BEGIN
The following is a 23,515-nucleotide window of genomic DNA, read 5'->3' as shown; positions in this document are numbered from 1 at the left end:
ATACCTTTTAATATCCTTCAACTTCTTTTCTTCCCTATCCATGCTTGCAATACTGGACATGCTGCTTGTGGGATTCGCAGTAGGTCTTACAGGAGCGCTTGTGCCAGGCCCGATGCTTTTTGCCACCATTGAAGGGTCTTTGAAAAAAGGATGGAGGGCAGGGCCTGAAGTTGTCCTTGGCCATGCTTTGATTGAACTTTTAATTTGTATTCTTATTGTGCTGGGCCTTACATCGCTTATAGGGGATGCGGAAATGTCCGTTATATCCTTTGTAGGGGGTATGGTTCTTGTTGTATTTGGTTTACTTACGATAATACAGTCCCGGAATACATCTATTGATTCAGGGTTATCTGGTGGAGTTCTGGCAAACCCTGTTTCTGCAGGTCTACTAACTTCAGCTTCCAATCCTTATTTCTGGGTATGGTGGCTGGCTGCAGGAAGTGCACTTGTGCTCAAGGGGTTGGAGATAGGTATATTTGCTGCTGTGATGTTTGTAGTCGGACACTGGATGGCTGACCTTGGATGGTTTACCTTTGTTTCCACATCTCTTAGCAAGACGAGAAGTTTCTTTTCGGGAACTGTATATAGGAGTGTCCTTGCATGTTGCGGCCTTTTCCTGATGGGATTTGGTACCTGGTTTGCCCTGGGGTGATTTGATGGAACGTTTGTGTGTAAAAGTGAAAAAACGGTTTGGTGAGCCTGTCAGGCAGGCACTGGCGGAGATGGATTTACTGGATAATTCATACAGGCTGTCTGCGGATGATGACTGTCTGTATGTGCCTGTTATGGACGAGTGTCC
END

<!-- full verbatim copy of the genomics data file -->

The following is a 23,515-nucleotide window of genomic DNA, read 5'->3' as shown; positions in this document are numbered from 1 at the left end:
ATACCTTTTAATATCCTTCAACTTCTTTTCTTCCCTATCCATGCTTGCAATACTGGACATGCTGCTTGTGGGATTCGCAGTAGGTCTTACAGGAGCGCTTGTGCCAGGCCCGATGCTTTTTGCCACCATTGAAGGGTCTTTGAAAAAAGGATGGAGGGCAGGGCCTGAAGTTGTCCTTGGCCATGCTTTGATTGAACTTTTAATTTGTATTCTTATTGTGCTGGGCCTTACATCGCTTATAGGGGATGCGGAAATGTCCGTTATATCCTTTGTAGGGGGTATGGTTCTTGTTGTATTTGGTTTACTTACGATAATACAGTCCCGGAATACATCTATTGATTCAGGGTTATCTGGTGGAGTTCTGGCAAACCCTGTTTCTGCAGGTCTACTAACTTCAGCTTCCAATCCTTATTTCTGGGTATGGTGGCTGGCTGCAGGAAGTGCACTTGTGCTCAAGGGGTTGGAGATAGGTATATTTGCTGCTGTGATGTTTGTAGTCGGACACTGGATGGCTGACCTTGGATGGTTTACCTTTGTTTCCACATCTCTTAGCAAGACGAGAAGTTTCTTTTCGGGAACTGTATATAGGAGTGTCCTTGCATGTTGCGGCCTTTTCCTGATGGGATTTGGTACCTGGTTTGCCCTGGGGTGATTTGATGGAACGTTTGTGTGTAAAAGTGAAAAAACGGTTTGGTGAGCCTGTCAGGCAGGCACTGGCGGAGATGGATTTACTGGATAATTCATACAGGCTGTCTGCGGATGATGACTGTCTGTATGTGCCTGTTATGGACGAGTGTCC